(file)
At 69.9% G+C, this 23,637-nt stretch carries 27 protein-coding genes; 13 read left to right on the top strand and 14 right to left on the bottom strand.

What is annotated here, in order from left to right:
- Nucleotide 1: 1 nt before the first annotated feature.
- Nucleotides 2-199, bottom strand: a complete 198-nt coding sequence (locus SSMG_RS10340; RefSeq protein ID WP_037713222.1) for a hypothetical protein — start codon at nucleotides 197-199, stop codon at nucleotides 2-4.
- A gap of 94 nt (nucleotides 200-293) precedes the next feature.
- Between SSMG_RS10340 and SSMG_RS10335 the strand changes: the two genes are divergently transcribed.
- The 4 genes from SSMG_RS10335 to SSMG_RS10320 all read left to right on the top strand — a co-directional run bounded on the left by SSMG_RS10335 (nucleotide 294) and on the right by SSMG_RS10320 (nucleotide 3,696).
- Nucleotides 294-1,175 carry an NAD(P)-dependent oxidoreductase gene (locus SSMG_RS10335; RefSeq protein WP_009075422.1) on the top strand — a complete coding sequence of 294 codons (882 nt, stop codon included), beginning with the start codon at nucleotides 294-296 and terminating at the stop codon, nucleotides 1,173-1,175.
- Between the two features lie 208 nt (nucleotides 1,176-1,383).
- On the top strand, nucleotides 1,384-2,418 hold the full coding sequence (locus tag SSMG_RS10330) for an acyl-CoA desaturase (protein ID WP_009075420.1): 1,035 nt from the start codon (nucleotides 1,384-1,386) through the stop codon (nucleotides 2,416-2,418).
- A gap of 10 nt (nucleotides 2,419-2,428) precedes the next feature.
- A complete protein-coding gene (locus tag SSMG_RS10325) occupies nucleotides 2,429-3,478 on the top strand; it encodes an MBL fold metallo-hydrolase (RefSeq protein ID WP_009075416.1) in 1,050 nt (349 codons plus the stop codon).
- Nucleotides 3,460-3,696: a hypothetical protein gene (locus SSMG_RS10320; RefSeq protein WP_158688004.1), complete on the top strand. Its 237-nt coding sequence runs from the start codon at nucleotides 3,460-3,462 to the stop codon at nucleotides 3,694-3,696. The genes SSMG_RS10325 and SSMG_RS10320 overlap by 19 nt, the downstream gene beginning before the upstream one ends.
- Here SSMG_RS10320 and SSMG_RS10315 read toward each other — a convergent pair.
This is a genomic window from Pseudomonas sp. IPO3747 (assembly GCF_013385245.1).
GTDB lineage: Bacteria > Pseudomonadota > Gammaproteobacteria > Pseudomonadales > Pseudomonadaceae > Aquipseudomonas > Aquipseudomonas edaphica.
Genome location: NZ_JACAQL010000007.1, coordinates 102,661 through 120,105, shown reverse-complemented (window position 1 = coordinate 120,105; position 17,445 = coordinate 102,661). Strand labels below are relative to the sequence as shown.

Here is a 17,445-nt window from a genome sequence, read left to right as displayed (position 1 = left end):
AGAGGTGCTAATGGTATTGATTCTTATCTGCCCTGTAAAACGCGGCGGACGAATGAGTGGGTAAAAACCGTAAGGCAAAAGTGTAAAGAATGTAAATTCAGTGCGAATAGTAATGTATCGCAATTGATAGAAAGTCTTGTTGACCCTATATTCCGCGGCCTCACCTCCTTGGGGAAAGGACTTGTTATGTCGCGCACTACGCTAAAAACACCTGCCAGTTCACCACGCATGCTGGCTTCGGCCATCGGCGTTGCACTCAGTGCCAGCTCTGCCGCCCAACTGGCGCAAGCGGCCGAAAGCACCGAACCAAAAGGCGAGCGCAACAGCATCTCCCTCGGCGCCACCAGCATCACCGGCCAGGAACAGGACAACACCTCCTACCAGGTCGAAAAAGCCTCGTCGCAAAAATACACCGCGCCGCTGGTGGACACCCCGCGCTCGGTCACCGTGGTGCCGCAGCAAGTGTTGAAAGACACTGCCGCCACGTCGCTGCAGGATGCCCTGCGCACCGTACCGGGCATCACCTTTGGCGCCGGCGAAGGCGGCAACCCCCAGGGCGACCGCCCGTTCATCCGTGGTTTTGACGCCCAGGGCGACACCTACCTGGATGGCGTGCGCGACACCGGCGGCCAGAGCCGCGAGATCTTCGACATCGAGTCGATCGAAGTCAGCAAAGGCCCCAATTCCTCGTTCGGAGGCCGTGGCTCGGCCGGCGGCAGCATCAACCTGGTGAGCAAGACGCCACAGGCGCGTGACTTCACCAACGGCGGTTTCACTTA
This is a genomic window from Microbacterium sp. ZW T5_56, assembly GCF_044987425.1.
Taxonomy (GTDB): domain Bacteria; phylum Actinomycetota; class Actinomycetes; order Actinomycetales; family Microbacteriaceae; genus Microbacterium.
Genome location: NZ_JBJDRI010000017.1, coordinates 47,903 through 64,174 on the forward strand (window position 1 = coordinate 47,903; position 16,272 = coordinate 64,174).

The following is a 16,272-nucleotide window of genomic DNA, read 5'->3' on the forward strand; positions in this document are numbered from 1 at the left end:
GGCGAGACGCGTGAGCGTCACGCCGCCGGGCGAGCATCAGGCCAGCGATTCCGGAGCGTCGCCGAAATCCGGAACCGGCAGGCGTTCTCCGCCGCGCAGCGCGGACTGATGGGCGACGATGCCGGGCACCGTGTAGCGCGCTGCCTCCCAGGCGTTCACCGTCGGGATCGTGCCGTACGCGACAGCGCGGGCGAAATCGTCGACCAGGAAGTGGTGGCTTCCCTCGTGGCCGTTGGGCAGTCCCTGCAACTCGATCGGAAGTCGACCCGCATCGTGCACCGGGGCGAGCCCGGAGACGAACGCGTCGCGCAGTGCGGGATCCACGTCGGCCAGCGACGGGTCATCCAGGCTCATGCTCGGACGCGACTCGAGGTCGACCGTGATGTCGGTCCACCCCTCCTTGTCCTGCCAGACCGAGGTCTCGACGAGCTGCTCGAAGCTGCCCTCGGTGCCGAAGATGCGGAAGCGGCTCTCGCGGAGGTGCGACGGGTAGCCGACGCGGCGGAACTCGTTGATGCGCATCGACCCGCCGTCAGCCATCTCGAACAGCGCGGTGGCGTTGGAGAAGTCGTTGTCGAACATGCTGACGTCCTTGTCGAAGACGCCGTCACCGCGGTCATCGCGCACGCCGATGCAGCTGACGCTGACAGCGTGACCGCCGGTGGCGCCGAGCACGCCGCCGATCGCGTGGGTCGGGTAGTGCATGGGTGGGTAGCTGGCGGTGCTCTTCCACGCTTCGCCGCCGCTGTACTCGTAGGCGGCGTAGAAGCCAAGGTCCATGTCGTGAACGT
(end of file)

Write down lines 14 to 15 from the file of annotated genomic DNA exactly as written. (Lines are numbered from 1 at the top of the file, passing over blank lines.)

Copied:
- Here SSMG_RS10320 and SSMG_RS10315 read toward each other — a convergent pair.
This is a genomic window from Pseudomonas sp. IPO3747 (assembly GCF_013385245.1).